First OSLC Connect event to take place at the ALM Forum

As publicized by the ALM Forum Twitter account, the OASIS OSLC Member Section is a Gold Sponsor for next Spring’s conference. OSLC community members are encouraged to submit presentation proposals, for any of the four tracks, by November 22. Ideally there will be sufficient OSLC submissions for a complete OSLC junkie (like me) to spend most of the conference learning about OSLC.

The ALM Forum, which runs April 1-3, 2014 at the Washington State Convention Center in Seattle, represents a great opportunity to achieve the three goals the OSLC Steering Committee established for OSLC Connect events. The ALM Forum, with its broad audience of business and technical leaders, most of whom are not currently involved in the OSLC community, seems to be an especially good place to fulfill the second goal, namely, to “facilitate the sharing of information from experienced OSLC community members to potential OSLC community members”. Whether you’ve participated in OSLC spec creation, built OSLC implementations, or simply become an expert user of OSLC-based integrations, if you’ve got an interesting story related to OSLC, we want to see a presentation submission from you.

I think “story” is the key element to consider. While we also hope many you in the OSLC community will attend the ALM Forum, and we hope to run a BoF session on OSLC just for you, most of the participants may not know about OSLC, or only have a vague impression of it. Bluntly, it isn’t “in your face” OSLC presentations that we, as a community, need to submit. We need presentations that explore the larger trends and challenges facing organizations, trends and challenges that “just happen” to be addressed (at least in part) by using OSLC. It’s not that I’m encouraging shifty behavior, I’m trying to encourage you to present OSLC in the broader organizational context that led you to get involved in the first place. Besides, this approach is also more interesting and informative to current OSLC community members who may be attending your talk too.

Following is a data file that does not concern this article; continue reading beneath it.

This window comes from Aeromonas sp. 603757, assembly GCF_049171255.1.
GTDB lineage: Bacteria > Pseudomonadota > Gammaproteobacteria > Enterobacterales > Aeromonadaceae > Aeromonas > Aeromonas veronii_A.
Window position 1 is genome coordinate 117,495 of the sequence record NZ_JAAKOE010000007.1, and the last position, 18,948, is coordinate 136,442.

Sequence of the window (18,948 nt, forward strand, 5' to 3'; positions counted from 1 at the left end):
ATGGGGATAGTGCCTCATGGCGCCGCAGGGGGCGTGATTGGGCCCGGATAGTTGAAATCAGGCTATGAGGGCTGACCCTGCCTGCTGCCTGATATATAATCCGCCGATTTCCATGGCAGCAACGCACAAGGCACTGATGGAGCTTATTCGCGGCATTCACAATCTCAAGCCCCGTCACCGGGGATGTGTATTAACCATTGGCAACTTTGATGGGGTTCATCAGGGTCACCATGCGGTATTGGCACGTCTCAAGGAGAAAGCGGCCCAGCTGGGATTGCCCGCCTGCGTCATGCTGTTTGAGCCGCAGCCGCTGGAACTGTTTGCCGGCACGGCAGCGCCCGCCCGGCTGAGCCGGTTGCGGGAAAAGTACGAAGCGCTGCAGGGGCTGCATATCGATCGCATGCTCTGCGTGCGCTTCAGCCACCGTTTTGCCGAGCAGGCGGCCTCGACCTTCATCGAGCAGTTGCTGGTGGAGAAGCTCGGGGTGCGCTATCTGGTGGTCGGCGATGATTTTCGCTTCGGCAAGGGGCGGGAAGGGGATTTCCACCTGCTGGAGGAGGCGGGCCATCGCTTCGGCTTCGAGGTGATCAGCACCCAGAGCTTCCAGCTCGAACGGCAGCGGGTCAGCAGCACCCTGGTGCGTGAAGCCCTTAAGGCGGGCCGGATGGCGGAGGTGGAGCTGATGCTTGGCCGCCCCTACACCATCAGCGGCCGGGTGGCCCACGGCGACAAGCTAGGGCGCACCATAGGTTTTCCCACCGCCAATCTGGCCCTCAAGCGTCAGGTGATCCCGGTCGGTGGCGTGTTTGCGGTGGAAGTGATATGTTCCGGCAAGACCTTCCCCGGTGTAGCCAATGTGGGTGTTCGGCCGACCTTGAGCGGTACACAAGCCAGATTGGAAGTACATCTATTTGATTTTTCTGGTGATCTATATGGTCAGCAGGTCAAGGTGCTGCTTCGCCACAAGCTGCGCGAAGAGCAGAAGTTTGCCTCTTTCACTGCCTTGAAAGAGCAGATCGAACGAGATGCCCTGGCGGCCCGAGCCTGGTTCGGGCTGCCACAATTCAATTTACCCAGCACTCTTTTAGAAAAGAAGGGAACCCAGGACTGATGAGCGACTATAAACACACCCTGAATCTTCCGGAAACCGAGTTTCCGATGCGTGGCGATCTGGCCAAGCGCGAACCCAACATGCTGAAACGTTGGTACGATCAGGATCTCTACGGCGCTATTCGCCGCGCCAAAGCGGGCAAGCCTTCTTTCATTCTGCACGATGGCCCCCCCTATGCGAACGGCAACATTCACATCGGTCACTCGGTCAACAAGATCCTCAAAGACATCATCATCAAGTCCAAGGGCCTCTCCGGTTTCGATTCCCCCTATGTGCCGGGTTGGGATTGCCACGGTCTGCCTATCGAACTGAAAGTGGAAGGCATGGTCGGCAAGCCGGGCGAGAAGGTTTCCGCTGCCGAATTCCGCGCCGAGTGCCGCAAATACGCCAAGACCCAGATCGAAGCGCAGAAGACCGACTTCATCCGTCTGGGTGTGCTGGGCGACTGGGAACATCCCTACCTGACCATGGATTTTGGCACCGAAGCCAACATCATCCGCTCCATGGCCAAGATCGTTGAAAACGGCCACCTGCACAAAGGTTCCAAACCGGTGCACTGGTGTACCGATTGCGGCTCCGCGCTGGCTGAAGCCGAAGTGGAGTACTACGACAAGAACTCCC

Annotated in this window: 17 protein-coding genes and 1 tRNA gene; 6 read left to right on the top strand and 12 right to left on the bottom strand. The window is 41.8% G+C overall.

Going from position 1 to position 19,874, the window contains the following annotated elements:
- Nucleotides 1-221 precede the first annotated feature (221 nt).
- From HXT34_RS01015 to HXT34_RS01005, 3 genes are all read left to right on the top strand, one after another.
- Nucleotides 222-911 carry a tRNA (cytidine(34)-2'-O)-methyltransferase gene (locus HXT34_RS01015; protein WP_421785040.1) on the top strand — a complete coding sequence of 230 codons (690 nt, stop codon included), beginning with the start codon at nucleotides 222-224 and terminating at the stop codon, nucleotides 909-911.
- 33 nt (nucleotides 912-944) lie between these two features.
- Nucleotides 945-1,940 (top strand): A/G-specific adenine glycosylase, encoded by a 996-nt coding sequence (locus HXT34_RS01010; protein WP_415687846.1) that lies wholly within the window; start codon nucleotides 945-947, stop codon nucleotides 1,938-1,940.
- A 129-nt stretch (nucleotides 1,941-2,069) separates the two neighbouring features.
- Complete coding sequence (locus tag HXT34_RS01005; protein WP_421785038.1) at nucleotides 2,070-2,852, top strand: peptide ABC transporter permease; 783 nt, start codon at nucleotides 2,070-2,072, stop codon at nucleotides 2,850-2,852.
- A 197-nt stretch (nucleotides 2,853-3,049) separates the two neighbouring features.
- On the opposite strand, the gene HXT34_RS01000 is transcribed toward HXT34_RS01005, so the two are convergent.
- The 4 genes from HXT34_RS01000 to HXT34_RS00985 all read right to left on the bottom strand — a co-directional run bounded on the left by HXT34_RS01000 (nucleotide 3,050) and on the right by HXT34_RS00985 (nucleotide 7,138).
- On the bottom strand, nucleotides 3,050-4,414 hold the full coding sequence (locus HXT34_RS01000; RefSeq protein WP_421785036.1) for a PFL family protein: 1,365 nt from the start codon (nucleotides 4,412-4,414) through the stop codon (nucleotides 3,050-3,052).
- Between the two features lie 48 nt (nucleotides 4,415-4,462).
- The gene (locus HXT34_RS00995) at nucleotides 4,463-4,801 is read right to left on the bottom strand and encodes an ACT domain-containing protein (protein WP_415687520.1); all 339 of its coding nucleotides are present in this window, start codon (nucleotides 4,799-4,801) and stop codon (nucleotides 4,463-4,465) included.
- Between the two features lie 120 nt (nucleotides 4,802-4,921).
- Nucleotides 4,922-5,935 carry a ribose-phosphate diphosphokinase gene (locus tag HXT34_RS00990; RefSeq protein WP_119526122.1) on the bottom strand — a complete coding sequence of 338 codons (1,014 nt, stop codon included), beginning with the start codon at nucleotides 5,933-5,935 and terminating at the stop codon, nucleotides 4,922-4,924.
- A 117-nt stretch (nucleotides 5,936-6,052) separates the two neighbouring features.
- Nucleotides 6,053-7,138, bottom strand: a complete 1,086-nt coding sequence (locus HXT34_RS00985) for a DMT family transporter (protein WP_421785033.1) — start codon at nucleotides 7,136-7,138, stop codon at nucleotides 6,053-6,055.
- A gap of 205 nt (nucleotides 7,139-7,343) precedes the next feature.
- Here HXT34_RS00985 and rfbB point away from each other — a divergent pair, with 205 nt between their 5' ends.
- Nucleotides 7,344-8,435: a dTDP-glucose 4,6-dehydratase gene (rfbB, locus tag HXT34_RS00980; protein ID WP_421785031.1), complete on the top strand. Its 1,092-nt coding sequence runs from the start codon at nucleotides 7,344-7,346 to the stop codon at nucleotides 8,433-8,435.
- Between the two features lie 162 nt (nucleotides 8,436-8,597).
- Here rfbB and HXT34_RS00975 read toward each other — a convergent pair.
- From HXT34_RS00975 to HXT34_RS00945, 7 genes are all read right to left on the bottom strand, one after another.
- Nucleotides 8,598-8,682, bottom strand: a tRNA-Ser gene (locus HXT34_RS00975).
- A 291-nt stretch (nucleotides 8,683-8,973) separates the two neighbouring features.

While details and instructions for submitting session proposals are available on the ALM Forum website, we've also created a web form that you can use to submit your session. The benefit of using the form is that the OSLC Connect Planning Committee will know what you've submitted and have the chance to champion your submission to the track chairs. Go ahead and submit to any of the tracks.

Here are some ideas for the kinds of presentations you might submit for the four different tracks:

  1. For the Business of Software Delivery track, you might want to focus on how your approach to product delivery has changed (and may still be changing) driven by regulations, new ways of working (such as Agile, DevOps, and Lean), and customer expectations.
  2. For the Lifecycle Architecture & Integration track (chaired by Mik Kersten of the OSLC Steering Committee, and a natural fit for many OSLC-related topics), you might take a similar tack, but go deeper into the details how you really make it work in practice.
  3. For the Practices of DevOps track, you might take it as a given that DevOps is a Good ThingTM and explore your journey from a “traditional” organization to one that delivers continuously.
  4. For the Changing Role of Test track, you might share how both development and operations have been improved by stronger connections between tests and requirements (and/or architecture/modeling).

Whether you plan to submit a presentation, or simply to attend (there are no other options I can think of), I hope you will share this big news with your friends and colleagues. OSLC used to be sponsored by IBM; we’ve had OSLC hospitality suites sponsored by IBM, Kovair, PointSource, Siemens, and Tasktop; but now, OSLC is sponsoring the ALM Forum. For the first time at a conference, OSLC is making its own way and paying its own bills.

See you in Seattle, and keep your eye here for more news on OSLC Connect @ the 2014 ALM Forum.